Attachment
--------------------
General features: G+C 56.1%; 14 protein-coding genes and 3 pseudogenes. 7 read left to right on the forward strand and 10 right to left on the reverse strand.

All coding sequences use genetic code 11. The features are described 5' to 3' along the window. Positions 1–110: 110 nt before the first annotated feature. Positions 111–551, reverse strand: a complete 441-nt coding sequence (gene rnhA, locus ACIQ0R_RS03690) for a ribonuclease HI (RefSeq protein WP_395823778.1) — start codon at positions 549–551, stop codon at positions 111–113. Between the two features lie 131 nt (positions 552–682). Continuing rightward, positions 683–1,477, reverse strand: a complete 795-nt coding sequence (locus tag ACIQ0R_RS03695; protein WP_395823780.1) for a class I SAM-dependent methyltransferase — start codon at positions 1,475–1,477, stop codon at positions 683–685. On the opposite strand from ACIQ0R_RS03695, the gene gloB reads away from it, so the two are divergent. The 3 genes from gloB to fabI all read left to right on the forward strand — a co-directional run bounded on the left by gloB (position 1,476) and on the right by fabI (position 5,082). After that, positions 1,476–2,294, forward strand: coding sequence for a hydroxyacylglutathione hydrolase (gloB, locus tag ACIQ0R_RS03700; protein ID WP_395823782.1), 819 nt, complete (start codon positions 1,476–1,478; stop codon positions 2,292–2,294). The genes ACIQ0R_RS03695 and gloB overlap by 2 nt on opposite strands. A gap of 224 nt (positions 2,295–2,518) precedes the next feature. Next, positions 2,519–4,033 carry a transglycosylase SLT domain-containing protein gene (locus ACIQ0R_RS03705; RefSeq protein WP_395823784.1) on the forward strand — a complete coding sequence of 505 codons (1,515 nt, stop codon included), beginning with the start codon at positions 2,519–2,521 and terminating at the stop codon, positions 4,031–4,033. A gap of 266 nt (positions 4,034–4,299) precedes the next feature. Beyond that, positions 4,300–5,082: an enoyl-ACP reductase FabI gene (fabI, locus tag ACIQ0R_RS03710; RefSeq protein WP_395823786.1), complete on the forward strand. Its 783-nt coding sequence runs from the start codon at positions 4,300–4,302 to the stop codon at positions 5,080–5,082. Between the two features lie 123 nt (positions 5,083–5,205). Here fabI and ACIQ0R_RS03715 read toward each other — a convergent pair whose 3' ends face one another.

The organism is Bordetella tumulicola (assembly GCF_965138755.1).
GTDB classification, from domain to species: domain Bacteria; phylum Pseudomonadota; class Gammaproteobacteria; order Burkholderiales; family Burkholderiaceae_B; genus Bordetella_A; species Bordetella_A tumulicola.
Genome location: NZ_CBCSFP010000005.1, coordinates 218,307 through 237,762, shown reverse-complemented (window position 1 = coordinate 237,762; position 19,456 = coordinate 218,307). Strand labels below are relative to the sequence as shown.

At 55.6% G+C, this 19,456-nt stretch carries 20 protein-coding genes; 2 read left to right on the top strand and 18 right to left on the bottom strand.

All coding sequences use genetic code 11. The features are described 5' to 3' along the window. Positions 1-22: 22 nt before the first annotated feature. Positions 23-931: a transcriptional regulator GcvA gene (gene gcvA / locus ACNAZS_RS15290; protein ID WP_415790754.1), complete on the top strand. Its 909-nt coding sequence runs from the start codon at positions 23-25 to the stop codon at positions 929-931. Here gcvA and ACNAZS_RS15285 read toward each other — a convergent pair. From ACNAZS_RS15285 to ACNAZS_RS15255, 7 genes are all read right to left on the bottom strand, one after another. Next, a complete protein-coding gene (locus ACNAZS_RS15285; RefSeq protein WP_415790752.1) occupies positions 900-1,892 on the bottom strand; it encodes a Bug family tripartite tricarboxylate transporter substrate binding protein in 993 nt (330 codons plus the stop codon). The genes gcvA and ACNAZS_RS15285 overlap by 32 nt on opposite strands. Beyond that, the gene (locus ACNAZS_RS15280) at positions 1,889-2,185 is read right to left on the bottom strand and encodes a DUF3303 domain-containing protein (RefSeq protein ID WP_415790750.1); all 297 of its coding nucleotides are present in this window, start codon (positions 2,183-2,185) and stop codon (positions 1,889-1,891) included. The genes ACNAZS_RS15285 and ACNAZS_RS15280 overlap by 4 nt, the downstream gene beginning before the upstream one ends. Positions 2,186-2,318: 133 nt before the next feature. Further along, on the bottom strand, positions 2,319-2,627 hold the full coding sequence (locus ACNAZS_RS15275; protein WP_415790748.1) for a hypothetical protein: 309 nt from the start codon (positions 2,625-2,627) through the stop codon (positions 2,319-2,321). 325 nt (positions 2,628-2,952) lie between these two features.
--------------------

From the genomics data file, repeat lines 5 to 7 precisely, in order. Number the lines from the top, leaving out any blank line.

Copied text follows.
Genome location: NZ_CBCSFP010000005.1, coordinates 218,307 through 237,762, shown reverse-complemented (window position 1 = coordinate 237,762; position 19,456 = coordinate 218,307). Strand labels below are relative to the sequence as shown.

At 55.6% G+C, this 19,456-nt stretch carries 20 protein-coding genes; 2 read left to right on the top strand and 18 right to left on the bottom strand.

All coding sequences use genetic code 11. The features are described 5' to 3' along the window. Positions 1-22: 22 nt before the first annotated feature. Positions 23-931: a transcriptional regulator GcvA gene (gene gcvA / locus ACNAZS_RS15290; protein ID WP_415790754.1), complete on the top strand. Its 909-nt coding sequence runs from the start codon at positions 23-25 to the stop codon at positions 929-931. Here gcvA and ACNAZS_RS15285 read toward each other — a convergent pair. From ACNAZS_RS15285 to ACNAZS_RS15255, 7 genes are all read right to left on the bottom strand, one after another. Next, a complete protein-coding gene (locus ACNAZS_RS15285; RefSeq protein WP_415790752.1) occupies positions 900-1,892 on the bottom strand; it encodes a Bug family tripartite tricarboxylate transporter substrate binding protein in 993 nt (330 codons plus the stop codon). The genes gcvA and ACNAZS_RS15285 overlap by 32 nt on opposite strands. Beyond that, the gene (locus ACNAZS_RS15280) at positions 1,889-2,185 is read right to left on the bottom strand and encodes a DUF3303 domain-containing protein (RefSeq protein ID WP_415790750.1); all 297 of its coding nucleotides are present in this window, start codon (positions 2,183-2,185) and stop codon (positions 1,889-1,891) included. The genes ACNAZS_RS15285 and ACNAZS_RS15280 overlap by 4 nt, the downstream gene beginning before the upstream one ends. Positions 2,186-2,318: 133 nt before the next feature. Further along, on the bottom strand, positions 2,319-2,627 hold the full coding sequence (locus ACNAZS_RS15275; protein WP_415790748.1) for a hypothetical protein: 309 nt from the start codon (positions 2,625-2,627) through the stop codon (positions 2,319-2,321). 325 nt (positions 2,628-2,952) lie between these two features.